The plaintiff brought suit against the defendant to recover for personal injuries sustained in an automobile collision. At the close of all the evidence, the defendant made a motion for directed verdict, and the trial judge granted the motion. The plaintiff appeals the judgment entered in favor of the defendant.
The evidence shows that on the afternoon of September 25, 1974, the defendant was driving a truck and towing a 12 foot wide portable building east on Lovvorn Road. The plaintiff was driving an automobile west on the same road. It was raining, and the road was slippery.
The plaintiff could not recall what happened before or during the accident. Her eleven-year-old daughter Tammy was riding in the car, and testified to the following events: As the plaintiff's car rounded a curve in the road, Tammy looked up and saw the defendant's truck towing the building across a bridge. The truck was partly on and partly off the bridge, and most of the bridge was covered up by the building. Tammy thought that there was enough room for the car to pass, so she looked back down at her book. She then heard her mother say "Whoops," and the collision occurred.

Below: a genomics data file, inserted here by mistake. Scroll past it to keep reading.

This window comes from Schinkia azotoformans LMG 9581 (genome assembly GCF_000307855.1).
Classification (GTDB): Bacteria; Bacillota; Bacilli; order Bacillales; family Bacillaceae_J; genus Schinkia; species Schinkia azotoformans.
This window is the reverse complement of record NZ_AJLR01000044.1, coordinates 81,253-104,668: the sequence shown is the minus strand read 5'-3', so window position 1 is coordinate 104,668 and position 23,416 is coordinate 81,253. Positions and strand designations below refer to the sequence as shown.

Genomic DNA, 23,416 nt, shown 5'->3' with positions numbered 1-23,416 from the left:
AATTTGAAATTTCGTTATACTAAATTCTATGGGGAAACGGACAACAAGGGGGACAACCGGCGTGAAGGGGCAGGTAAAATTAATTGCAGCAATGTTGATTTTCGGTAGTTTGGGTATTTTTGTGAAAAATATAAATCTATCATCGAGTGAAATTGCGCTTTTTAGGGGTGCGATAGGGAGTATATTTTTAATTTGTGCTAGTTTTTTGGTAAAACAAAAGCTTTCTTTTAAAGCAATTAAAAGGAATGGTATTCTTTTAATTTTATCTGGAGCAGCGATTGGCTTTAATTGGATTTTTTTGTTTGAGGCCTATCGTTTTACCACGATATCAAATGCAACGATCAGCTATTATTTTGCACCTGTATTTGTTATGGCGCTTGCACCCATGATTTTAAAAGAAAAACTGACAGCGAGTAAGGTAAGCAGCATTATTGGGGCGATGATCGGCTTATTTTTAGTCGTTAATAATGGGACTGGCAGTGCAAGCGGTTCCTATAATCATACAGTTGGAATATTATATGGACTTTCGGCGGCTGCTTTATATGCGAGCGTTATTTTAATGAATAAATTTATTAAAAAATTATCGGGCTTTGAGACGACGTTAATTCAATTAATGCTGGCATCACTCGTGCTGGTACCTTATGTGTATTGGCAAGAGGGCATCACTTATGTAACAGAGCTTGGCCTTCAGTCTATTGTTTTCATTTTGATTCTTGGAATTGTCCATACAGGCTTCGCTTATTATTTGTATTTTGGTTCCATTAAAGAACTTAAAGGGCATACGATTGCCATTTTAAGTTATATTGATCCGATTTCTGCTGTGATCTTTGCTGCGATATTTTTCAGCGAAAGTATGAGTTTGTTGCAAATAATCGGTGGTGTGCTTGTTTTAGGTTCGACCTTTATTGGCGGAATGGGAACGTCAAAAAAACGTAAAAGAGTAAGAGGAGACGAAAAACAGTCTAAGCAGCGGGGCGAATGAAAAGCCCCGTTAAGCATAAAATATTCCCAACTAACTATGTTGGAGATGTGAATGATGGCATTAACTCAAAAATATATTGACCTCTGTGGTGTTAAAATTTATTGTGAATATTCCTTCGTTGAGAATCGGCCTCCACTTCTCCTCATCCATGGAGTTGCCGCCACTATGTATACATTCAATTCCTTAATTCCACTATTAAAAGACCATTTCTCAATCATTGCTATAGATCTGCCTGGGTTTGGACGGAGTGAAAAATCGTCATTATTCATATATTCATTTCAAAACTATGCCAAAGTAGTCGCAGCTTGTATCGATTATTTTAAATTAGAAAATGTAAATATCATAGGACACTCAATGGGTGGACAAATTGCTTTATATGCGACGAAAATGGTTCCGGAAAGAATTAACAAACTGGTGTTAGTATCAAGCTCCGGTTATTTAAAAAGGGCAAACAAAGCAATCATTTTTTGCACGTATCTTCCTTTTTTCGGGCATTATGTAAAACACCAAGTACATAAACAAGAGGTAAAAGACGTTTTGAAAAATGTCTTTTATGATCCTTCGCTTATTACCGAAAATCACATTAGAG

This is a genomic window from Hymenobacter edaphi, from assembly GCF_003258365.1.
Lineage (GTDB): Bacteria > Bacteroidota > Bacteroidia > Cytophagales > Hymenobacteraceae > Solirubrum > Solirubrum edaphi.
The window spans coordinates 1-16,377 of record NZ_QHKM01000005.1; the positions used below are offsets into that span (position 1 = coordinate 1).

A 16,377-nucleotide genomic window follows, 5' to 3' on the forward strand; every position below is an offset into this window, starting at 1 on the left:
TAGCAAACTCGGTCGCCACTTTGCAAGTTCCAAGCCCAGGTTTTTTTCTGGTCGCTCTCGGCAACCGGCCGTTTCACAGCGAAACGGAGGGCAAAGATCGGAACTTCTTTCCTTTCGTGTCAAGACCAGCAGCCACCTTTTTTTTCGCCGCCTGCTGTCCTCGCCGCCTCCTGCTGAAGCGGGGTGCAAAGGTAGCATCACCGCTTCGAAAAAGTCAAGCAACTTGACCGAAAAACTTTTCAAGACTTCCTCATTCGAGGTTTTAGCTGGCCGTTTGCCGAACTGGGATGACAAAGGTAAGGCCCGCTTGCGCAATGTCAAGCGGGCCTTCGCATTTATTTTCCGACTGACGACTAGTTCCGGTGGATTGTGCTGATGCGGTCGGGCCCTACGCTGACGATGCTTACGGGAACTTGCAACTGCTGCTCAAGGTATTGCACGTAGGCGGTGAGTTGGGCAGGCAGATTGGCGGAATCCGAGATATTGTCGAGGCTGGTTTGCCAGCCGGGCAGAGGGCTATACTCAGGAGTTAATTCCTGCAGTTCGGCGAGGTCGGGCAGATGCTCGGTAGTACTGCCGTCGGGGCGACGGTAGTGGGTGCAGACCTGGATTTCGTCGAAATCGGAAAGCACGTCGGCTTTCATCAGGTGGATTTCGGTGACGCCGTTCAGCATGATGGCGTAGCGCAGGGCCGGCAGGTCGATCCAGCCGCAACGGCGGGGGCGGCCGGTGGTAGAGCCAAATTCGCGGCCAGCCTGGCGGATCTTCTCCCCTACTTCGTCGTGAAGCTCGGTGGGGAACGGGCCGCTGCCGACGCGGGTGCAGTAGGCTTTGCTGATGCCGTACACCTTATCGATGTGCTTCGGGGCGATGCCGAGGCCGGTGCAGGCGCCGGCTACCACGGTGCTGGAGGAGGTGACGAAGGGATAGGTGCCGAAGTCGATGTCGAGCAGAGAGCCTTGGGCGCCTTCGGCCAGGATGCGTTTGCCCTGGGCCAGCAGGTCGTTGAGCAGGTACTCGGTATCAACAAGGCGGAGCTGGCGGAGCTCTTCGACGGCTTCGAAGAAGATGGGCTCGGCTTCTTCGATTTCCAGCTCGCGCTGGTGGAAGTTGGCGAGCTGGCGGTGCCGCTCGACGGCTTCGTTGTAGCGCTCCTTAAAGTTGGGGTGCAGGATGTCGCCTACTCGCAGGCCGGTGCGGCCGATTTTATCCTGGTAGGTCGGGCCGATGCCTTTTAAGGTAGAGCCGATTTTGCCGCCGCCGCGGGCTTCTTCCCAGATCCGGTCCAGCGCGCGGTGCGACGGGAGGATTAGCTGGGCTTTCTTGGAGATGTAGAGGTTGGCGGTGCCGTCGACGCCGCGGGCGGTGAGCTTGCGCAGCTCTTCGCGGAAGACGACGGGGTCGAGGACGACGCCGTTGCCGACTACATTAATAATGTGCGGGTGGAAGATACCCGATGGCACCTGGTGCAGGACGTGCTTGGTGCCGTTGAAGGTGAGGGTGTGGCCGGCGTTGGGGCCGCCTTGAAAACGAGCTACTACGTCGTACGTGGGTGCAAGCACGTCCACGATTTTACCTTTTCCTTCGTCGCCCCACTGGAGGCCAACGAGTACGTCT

The defendant then pulled his truck and trailer off the road onto the shoulder and came to a complete stop; the plaintiff's vehicle skidded across the road and collided with the truck and building.
The testimony showed that the bridge was 20 feet wide; the building was 12 feet wide. The defendant testified that a car could not pass while the building was on the bridge.
The trial court granted a directed verdict for the defendant on the ground that no negligence on the part of the defendant had been shown. We believe that the jury would have been authorized to find that the defendant was negligent in blocking passageway across the bridge and in not adequately warning approaching traffic that the roadway was blocked. Further, the jury could have found from the evidence that the plaintiff's car went out of control as she attempted to avoid the defendant's negligence.
"[Q]uestions of negligence, diligence, contributory negligence and proximate cause are peculiarly matters for the jury, and a court should not take the place of the jury in solving them, except in plain and indisputable cases." Bussey v. Dawson, 224 Ga. 191
, 193 (160 SE2d 834
). We find that this case presents questions of negligence and proximate cause which should have been resolved by a jury. Accordingly, the trial court erred in directing a verdict for the defendant.
Farrar & Farrar, Archibald A. Farrar, Archibald A. Farrar, Jr., for appellants.